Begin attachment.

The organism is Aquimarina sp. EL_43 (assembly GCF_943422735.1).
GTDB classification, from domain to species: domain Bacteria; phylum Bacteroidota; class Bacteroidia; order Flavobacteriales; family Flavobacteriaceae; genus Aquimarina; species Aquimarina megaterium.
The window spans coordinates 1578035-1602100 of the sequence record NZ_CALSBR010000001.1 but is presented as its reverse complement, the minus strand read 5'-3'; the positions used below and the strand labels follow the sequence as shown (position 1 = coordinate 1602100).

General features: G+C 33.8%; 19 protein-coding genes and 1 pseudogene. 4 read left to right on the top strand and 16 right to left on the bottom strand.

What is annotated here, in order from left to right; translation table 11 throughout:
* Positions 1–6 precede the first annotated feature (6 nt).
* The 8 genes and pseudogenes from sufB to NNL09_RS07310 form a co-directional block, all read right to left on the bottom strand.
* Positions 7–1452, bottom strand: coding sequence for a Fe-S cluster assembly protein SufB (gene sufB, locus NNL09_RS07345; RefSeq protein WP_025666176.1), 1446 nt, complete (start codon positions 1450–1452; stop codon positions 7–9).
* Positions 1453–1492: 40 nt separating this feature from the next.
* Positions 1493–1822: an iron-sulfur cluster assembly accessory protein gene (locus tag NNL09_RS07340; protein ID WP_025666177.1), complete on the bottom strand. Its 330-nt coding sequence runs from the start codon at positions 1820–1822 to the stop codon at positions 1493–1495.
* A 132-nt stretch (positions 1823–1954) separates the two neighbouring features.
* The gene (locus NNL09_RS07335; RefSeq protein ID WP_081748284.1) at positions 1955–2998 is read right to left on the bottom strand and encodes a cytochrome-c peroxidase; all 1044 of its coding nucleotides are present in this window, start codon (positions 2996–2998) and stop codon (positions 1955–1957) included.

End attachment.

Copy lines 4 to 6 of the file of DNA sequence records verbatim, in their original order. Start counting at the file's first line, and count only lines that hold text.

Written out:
General features: G+C 33.8%; 19 protein-coding genes and 1 pseudogene. 4 read left to right on the top strand and 16 right to left on the bottom strand.

What is annotated here, in order from left to right; translation table 11 throughout:
* Positions 1–6 precede the first annotated feature (6 nt).